What I'm reading: Rachel McAlpine
The fattest paper book that I'm reading at present is The Absolute Book by Elizabeth Knox. I'm a fan but for practical reasons (plane, small carry-on bag) I stalled at page 420. I'll regain momentum soon. The thinnest book by my bed is Body Politic, poems by Mary Cresswell. I'm enjoying her mix of evidence-based and enigmatic, down-to-earth and experimental.
Actually I've got too many poets on my coffee table and computer and they would prefer the calm of lockdown. (Now they have to compete with RuPaul's Drag Race.) I swivel between beloved and familiar poets (Dinah Hawken, Jenny Bornholdt, Jo Thorpe) and new-to-me poets including Jane Arthur and Elizabeth Morton. I'm enjoying Salty 8, an unpretentious zine published by a group of young Wellingtonians. In Salty there's always a poem by Maisie Chilton Cressler, Ronia Ibrahim or Briana Jamieson that snares my eye, mind and heart.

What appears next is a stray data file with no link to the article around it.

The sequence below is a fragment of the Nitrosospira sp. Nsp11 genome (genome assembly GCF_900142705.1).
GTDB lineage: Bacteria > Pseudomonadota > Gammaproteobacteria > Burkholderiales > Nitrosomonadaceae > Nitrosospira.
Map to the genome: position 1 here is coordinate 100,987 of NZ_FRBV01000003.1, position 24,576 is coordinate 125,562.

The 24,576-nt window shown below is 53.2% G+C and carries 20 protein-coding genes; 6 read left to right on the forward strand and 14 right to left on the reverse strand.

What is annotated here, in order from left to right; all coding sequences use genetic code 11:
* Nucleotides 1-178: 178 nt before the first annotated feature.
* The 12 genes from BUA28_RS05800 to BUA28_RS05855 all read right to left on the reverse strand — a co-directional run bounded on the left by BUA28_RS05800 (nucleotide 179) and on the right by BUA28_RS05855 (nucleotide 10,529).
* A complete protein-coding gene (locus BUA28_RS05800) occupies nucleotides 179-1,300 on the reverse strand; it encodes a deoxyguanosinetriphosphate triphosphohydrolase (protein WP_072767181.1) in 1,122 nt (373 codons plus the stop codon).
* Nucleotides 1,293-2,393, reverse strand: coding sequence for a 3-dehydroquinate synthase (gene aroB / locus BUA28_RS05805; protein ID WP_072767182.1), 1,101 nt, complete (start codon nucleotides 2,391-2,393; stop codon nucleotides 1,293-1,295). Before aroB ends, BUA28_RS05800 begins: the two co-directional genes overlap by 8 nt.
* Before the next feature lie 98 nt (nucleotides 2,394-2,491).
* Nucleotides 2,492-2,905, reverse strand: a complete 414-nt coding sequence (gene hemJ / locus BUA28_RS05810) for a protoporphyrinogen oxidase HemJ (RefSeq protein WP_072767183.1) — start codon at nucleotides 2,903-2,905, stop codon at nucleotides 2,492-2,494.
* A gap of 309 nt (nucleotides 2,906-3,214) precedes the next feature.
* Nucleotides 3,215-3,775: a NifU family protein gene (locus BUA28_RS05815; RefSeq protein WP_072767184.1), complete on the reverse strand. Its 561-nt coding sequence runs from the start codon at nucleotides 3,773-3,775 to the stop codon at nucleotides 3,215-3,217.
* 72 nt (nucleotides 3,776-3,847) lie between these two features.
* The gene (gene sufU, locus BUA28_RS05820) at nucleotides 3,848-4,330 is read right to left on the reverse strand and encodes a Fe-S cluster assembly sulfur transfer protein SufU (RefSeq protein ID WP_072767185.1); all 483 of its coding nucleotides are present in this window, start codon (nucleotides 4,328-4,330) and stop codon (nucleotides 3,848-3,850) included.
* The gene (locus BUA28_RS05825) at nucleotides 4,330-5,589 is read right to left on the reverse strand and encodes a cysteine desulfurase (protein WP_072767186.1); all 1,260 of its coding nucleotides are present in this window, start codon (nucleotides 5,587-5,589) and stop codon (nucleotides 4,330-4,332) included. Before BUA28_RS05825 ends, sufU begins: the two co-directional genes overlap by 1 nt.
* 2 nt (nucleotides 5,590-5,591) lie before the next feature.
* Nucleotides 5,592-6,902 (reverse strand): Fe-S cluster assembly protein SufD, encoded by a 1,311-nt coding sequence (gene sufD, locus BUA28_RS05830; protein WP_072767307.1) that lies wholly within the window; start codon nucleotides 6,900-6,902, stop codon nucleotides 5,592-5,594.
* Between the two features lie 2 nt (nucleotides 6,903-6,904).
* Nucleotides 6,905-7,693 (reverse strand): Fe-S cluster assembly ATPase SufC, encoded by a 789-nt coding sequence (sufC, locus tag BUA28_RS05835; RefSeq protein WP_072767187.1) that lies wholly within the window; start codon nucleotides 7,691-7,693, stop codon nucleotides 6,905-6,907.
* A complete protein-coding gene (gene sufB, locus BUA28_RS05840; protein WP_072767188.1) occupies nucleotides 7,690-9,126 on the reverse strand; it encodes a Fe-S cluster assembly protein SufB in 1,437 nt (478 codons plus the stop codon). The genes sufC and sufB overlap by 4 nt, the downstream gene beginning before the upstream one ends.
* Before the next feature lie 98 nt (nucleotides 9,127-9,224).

Recently I read Barbara Neely's four subversive detective novels, which I'd missed in the 1990s. In my teens I had gobbled up the all-white British detective novels of Agatha Christie et al. By contrast, Neely was a black political activist and her housekeeper-cook heroine Blanche White breaks the mould.
Also I've been reading novels by Lisa See, courtesy of the Wellington Public Library and the app Libby. They're gripping, sensational novels about strong, complicated 20th century American-Chinese women. I'm sucked in each time, fascinated, aghast, touched—then a soap-opera chapter causes me to crash out. Temporarily.
I have also read umpteen books about the science of ageing. I might read Staying Alive: The Science of Living Healthier, Happier and Longer, by Dr Kate Gregorevic.
*Rachel McAlpine celebrated her 80th birthday by publishing a new collection of poetry, How To Be Old (The Cuba Press, $25).